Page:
Examples of self-ligating orthodontic brackets having generally U-shaped ligating latch clips are described in U.S. Pat. Nos. 3,772,787, 4,248,588 and 4,492,573. In general, the clip of such brackets is slidably mounted on the bracket body, and a dental explorer or other small-tipped dental tool is used to move the clip relative to the body when needed in order to open or close the archwire slot. A self-ligating bracket known as the “Speed” brand bracket also has a movable, generally U-shaped clip for ligating the archwire to the bracket.
Other types of self-ligating brackets have latches that resemble swinging shutters or closures that pivotally move between a slot-open and a slot-closed position. For example, the bracket illustrated in U.S. Pat. No. 4,712,999 has a rotatable cover plate that is pivotally connected at one end to a tiewing of the bracket along one side of the slot, and is releasably engagable at the other end with a tiewing that is located along the opposite side of the archwire slot. Other orthodontic brackets with swinging latches are described in U.S. Pat. Nos. 4,103,423, 5,516,284 and 5,685,711.
U.S. Pat. Nos. 4,371,337 and 4,559,012 describe self-ligating orthodontic brackets having latches that rotate about the longitudinal axis of the archwire slot. The latch of these references has a somewhat cylindrical shape and is rotatably received in a mating, cylindrical channel, and an outwardly extending arm is provided to assist in rotatably moving the latch between a slot-open and a slot-closed position.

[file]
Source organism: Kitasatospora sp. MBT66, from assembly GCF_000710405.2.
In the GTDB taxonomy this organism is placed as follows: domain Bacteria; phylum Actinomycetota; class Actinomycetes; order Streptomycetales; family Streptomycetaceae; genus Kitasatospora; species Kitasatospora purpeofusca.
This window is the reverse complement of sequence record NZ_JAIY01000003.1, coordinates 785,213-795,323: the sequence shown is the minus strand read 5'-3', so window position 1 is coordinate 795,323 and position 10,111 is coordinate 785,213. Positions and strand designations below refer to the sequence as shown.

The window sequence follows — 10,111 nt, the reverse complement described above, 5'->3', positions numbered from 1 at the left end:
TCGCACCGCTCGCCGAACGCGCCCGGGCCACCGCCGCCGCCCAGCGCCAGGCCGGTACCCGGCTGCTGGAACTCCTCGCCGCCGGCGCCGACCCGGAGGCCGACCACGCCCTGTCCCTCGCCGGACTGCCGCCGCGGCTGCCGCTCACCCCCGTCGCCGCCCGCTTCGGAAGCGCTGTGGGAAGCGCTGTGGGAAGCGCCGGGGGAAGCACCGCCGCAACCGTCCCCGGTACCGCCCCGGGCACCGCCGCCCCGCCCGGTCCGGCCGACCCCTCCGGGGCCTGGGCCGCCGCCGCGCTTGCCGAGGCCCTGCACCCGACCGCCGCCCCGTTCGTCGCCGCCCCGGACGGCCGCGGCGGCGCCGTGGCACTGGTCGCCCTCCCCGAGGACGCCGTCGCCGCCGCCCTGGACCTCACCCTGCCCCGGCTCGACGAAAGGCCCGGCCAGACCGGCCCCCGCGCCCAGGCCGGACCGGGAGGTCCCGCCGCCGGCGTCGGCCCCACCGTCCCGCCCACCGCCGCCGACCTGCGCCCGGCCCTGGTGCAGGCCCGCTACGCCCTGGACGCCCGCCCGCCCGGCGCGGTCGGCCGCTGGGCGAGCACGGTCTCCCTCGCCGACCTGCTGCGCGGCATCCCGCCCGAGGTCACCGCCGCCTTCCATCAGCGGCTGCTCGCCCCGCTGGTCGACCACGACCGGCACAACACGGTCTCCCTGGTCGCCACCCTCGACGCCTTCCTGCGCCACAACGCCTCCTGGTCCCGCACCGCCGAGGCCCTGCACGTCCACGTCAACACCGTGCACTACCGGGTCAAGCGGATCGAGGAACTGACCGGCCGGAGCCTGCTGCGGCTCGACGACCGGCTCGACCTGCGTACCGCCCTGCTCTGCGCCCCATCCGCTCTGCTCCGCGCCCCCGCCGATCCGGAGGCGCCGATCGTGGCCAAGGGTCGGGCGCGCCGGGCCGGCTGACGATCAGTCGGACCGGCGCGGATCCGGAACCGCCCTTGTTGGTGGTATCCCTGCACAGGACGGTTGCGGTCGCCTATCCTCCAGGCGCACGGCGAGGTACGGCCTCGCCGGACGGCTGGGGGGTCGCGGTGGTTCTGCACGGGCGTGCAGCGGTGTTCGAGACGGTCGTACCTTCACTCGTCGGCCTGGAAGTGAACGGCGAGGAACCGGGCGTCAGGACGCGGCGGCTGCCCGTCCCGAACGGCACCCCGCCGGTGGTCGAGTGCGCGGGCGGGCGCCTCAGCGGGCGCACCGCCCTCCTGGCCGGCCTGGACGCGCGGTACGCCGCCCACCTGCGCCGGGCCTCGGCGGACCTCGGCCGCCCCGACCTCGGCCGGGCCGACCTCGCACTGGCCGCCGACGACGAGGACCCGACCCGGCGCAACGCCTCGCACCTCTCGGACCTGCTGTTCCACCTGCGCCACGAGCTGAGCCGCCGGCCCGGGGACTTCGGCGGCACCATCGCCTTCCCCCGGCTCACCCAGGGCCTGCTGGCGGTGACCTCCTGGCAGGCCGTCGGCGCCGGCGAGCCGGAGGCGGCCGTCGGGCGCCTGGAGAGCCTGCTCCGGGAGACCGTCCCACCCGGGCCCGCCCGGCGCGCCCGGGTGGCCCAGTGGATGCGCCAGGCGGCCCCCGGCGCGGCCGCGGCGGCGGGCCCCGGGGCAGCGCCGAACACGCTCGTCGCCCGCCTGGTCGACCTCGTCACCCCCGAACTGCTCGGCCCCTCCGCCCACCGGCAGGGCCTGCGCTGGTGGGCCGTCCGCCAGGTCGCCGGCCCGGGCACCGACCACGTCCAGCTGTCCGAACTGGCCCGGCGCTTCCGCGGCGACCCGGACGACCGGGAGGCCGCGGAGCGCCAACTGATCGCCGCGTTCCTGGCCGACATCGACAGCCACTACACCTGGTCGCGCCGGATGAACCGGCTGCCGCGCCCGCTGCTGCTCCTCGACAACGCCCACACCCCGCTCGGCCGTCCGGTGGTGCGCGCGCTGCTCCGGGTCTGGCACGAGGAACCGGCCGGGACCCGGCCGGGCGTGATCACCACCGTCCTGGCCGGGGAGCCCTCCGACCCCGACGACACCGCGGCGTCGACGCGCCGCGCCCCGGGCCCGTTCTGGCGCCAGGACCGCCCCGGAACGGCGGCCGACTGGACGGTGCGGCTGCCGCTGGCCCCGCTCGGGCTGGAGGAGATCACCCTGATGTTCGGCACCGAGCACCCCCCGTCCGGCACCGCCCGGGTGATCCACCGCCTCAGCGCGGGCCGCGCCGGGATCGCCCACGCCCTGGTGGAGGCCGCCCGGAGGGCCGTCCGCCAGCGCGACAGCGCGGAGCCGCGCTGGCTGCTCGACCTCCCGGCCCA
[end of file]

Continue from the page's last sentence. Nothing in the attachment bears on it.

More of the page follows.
A self-ligating orthodontic bracket that is described in U.S. Pat. No. 5,711,666 has a latch that comprises a flexible flat spring member. One end of the spring member is fixed to the bracket body on one side of the archwire slot, and the opposite end of the spring member has notches that releasably engage latch sears or catches when the spring member is moved to a slot-closed position. To open the slot, the notches are disengaged from the catches and the spring member is bent to an orientation sufficient to enable the archwire to be removed from the archwire slot.
Other types of self-ligating orthodontic brackets have latches that comprise essentially flat plates that are slidable between a slot-open and a slot-closed position. Examples of such construction are shown in U.S. Pat. Nos. 5,094,614, 5,322,435 and 5,613,850. In general, the sliding latches described in those references move in upright channels that are located buccolabially of the archwire slot.